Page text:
shelve, as @gnibbler recommends, is what I would no doubt be using, but watch out for two traps: a simple one (all keys must be strings) and a subtle one (as the values don't normally exist in memory, calling mutators on them may not work as you expect).
For the simple problem, it's normally easy to find a workaround (and you do get a clear exception if you forget and try e.g. using an
int or whatever as the key, so it's not hard t remember that you do need a workaround either).
For the subtle problem, consider for example:
x = d['foo']
y = d['foo']
# is y "mutated" or not now?
the answer to the question in the last comment depends on whether
d is a real dict (in which case
y will be mutated, and in fact exactly the same object as
x) or a
shelf (in which case
y will be a distinct object from
x, and in exactly the state you last saved to
To get your mutations to persist, you need to "save them to disk" by doing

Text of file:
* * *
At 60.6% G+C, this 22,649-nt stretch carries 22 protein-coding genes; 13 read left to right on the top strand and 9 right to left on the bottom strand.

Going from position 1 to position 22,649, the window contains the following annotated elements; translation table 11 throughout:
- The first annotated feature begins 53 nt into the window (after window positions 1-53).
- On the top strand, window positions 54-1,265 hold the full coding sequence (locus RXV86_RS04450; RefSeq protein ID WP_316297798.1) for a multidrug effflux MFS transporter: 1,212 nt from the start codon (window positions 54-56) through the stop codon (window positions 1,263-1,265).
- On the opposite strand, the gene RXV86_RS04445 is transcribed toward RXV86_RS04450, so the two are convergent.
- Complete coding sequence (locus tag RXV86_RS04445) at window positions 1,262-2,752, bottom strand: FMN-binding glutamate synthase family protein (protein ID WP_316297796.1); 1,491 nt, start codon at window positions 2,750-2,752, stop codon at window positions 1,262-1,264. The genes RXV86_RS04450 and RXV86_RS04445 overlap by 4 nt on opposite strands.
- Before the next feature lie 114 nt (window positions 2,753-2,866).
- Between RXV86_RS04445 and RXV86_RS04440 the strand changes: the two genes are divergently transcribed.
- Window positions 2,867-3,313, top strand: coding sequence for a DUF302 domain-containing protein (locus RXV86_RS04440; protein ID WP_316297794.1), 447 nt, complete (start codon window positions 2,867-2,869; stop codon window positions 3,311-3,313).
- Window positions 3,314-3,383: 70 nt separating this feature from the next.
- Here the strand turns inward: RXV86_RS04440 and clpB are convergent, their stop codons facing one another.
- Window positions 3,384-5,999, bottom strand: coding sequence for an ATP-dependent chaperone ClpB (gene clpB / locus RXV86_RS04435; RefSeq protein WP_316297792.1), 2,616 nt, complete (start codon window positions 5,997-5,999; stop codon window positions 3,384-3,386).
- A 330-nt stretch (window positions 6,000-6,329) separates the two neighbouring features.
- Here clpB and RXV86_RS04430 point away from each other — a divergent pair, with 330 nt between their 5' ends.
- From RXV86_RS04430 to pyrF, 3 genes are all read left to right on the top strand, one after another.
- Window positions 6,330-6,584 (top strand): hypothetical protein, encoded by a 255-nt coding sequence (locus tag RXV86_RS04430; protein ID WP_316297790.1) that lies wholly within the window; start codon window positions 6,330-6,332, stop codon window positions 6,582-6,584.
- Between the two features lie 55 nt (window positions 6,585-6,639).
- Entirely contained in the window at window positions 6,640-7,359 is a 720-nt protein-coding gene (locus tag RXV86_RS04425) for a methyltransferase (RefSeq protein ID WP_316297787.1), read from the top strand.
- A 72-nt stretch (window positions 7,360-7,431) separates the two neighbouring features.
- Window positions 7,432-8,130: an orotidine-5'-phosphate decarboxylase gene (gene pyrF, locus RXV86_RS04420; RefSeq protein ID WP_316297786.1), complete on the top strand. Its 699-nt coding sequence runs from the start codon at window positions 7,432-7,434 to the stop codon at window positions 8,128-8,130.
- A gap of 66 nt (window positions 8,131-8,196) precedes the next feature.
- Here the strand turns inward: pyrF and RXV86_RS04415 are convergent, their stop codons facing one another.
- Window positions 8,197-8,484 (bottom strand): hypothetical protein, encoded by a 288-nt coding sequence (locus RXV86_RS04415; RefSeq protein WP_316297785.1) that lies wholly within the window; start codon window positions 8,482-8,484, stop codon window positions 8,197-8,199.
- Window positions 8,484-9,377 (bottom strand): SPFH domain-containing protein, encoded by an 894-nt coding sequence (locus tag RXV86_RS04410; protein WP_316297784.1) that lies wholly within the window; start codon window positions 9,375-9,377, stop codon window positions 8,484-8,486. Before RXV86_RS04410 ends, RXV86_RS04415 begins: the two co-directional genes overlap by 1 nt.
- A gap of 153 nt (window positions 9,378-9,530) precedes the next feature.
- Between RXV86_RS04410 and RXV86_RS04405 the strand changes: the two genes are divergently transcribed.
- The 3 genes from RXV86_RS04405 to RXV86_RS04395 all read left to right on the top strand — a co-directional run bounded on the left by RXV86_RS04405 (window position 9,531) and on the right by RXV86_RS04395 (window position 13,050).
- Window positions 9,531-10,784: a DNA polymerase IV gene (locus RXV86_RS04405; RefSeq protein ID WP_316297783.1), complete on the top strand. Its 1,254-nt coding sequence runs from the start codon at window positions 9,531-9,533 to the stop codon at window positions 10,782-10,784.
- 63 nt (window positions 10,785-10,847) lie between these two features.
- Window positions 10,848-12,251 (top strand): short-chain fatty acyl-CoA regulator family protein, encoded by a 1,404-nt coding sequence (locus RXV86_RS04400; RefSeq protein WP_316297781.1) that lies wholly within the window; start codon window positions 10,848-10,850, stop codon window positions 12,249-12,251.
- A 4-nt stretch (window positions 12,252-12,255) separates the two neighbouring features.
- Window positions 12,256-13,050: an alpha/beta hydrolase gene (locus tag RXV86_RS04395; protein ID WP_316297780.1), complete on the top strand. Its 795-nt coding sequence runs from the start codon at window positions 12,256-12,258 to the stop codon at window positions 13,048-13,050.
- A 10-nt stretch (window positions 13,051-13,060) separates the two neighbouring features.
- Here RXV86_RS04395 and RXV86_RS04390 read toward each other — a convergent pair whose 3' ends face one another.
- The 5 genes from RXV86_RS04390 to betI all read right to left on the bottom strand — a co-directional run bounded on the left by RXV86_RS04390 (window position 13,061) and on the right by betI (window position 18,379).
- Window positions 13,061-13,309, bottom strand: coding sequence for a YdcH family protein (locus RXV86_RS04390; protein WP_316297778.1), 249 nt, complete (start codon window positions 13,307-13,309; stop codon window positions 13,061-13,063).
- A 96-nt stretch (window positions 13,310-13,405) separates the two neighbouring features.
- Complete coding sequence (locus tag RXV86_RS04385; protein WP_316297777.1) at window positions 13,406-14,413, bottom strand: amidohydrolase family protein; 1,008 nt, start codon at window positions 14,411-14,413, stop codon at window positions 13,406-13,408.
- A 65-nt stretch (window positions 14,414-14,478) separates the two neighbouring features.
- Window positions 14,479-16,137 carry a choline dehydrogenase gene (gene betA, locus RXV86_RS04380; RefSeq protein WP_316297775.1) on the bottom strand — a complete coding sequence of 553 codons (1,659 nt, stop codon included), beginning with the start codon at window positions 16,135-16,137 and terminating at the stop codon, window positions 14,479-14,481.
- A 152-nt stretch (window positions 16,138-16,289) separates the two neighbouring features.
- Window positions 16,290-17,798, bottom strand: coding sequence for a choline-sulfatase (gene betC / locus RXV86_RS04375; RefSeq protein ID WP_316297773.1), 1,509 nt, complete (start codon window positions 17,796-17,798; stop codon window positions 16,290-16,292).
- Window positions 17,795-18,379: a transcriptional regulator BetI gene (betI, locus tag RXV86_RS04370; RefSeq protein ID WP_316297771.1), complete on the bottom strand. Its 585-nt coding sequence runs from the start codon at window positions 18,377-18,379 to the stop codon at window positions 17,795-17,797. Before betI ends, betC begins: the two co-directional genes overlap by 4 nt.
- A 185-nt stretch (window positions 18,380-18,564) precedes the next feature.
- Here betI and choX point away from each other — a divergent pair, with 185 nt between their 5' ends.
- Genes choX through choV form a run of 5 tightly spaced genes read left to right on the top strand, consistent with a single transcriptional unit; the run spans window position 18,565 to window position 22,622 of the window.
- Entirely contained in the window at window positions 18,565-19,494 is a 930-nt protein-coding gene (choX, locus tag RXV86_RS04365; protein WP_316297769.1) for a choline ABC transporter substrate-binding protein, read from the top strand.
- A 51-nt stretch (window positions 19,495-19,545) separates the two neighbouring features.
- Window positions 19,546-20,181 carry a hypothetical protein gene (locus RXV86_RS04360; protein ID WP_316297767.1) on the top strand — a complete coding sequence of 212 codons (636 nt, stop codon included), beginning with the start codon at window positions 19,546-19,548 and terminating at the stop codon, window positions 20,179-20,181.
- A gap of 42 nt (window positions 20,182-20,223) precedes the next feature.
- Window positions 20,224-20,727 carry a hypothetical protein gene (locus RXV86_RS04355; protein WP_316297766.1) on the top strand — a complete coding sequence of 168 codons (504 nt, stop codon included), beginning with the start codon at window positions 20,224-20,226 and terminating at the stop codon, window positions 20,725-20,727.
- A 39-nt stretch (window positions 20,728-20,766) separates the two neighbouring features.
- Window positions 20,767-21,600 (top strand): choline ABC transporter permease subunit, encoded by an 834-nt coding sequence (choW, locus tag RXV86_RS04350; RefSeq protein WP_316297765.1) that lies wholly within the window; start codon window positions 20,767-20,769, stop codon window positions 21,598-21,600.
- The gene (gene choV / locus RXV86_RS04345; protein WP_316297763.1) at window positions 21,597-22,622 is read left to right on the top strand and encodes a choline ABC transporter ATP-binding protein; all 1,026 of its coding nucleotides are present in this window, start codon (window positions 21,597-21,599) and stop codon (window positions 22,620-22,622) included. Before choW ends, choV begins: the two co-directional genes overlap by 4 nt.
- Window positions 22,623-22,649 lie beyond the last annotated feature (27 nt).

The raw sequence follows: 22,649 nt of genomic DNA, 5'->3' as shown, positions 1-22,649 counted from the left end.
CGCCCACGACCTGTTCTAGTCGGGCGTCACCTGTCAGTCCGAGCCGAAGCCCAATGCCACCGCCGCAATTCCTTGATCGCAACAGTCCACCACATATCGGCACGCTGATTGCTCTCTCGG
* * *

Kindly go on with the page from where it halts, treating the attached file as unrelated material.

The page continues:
d['foo'] = x
after calling any mutators you want on
x (so in particular you cannot just do
and expect the mutation to "stick", as you would if
d were a dict).
shelve does have an option to cache all fetched items in memory, but of course that can fill up the memory again, and result in long delays when you finally close the
shelf object (since all the cached items must be saved back to disk then, just in case they had been mutated). That option was something I originally pushed for (as a Python core committer), but I've since changed my mind and I now apologize for getting it in (ah well, at least it's not the default!-), since the cases it should be used in are rare, and it can often trap the unwary user... sorry.
BTW, in case you don't know what a mutator, or "mutating method", is, it's any method that alters the state of the object you call it on -- e.g.
.append if the object is a list,
.pop if the object is any kind of container, and so on. No need to worry if the object is immutable, of course (numbers, strings, tuples, frozensets, ...), since it doesn't have mutating methods in that case;-).